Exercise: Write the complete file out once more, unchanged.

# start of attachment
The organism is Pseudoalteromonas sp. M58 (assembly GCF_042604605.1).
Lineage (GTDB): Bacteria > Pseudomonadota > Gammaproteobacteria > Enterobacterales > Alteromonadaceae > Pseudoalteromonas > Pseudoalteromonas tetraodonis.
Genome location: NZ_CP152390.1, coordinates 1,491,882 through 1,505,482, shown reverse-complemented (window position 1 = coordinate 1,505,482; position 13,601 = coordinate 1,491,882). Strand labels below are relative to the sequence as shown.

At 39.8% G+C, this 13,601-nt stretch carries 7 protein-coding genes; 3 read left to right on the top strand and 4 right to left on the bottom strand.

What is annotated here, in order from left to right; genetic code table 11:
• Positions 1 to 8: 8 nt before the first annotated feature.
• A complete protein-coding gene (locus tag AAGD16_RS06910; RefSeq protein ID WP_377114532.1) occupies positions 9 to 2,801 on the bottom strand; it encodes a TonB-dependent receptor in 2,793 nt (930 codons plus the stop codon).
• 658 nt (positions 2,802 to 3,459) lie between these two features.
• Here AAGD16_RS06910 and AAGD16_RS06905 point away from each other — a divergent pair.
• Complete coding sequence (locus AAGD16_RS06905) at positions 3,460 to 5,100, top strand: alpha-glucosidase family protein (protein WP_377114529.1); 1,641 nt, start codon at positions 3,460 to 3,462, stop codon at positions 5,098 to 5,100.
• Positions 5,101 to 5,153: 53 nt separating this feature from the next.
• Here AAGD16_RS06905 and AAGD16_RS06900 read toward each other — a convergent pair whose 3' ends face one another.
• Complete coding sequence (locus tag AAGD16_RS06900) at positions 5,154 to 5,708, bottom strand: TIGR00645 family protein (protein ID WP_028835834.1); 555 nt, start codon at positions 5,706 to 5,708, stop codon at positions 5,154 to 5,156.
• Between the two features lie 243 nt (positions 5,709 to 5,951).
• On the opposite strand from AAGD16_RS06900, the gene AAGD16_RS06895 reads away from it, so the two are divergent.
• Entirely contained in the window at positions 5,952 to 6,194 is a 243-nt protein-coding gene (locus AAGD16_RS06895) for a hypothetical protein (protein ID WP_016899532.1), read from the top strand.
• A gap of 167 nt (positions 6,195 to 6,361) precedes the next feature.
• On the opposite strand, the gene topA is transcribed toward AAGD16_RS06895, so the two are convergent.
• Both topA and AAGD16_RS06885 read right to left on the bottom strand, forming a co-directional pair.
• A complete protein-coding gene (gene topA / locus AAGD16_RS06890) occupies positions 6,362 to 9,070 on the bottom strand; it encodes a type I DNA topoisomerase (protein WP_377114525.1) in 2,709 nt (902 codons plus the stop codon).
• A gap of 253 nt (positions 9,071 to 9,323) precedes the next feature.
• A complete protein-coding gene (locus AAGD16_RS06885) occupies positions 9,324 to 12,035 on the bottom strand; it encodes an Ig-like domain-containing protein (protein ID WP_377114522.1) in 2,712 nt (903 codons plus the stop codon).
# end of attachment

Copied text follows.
The organism is Pseudoalteromonas sp. M58 (assembly GCF_042604605.1).
Lineage (GTDB): Bacteria > Pseudomonadota > Gammaproteobacteria > Enterobacterales > Alteromonadaceae > Pseudoalteromonas > Pseudoalteromonas tetraodonis.
Genome location: NZ_CP152390.1, coordinates 1,491,882 through 1,505,482, shown reverse-complemented (window position 1 = coordinate 1,505,482; position 13,601 = coordinate 1,491,882). Strand labels below are relative to the sequence as shown.

At 39.8% G+C, this 13,601-nt stretch carries 7 protein-coding genes; 3 read left to right on the top strand and 4 right to left on the bottom strand.

What is annotated here, in order from left to right; genetic code table 11:
• Positions 1 to 8: 8 nt before the first annotated feature.
• A complete protein-coding gene (locus tag AAGD16_RS06910; RefSeq protein ID WP_377114532.1) occupies positions 9 to 2,801 on the bottom strand; it encodes a TonB-dependent receptor in 2,793 nt (930 codons plus the stop codon).
• 658 nt (positions 2,802 to 3,459) lie between these two features.
• Here AAGD16_RS06910 and AAGD16_RS06905 point away from each other — a divergent pair.
• Complete coding sequence (locus AAGD16_RS06905) at positions 3,460 to 5,100, top strand: alpha-glucosidase family protein (protein WP_377114529.1); 1,641 nt, start codon at positions 3,460 to 3,462, stop codon at positions 5,098 to 5,100.
• Positions 5,101 to 5,153: 53 nt separating this feature from the next.
• Here AAGD16_RS06905 and AAGD16_RS06900 read toward each other — a convergent pair whose 3' ends face one another.
• Complete coding sequence (locus tag AAGD16_RS06900) at positions 5,154 to 5,708, bottom strand: TIGR00645 family protein (protein ID WP_028835834.1); 555 nt, start codon at positions 5,706 to 5,708, stop codon at positions 5,154 to 5,156.
• Between the two features lie 243 nt (positions 5,709 to 5,951).
• On the opposite strand from AAGD16_RS06900, the gene AAGD16_RS06895 reads away from it, so the two are divergent.
• Entirely contained in the window at positions 5,952 to 6,194 is a 243-nt protein-coding gene (locus AAGD16_RS06895) for a hypothetical protein (protein ID WP_016899532.1), read from the top strand.
• A gap of 167 nt (positions 6,195 to 6,361) precedes the next feature.
• On the opposite strand, the gene topA is transcribed toward AAGD16_RS06895, so the two are convergent.
• Both topA and AAGD16_RS06885 read right to left on the bottom strand, forming a co-directional pair.
• A complete protein-coding gene (gene topA / locus AAGD16_RS06890) occupies positions 6,362 to 9,070 on the bottom strand; it encodes a type I DNA topoisomerase (protein WP_377114525.1) in 2,709 nt (902 codons plus the stop codon).
• A gap of 253 nt (positions 9,071 to 9,323) precedes the next feature.
• A complete protein-coding gene (locus AAGD16_RS06885) occupies positions 9,324 to 12,035 on the bottom strand; it encodes an Ig-like domain-containing protein (protein ID WP_377114522.1) in 2,712 nt (903 codons plus the stop codon).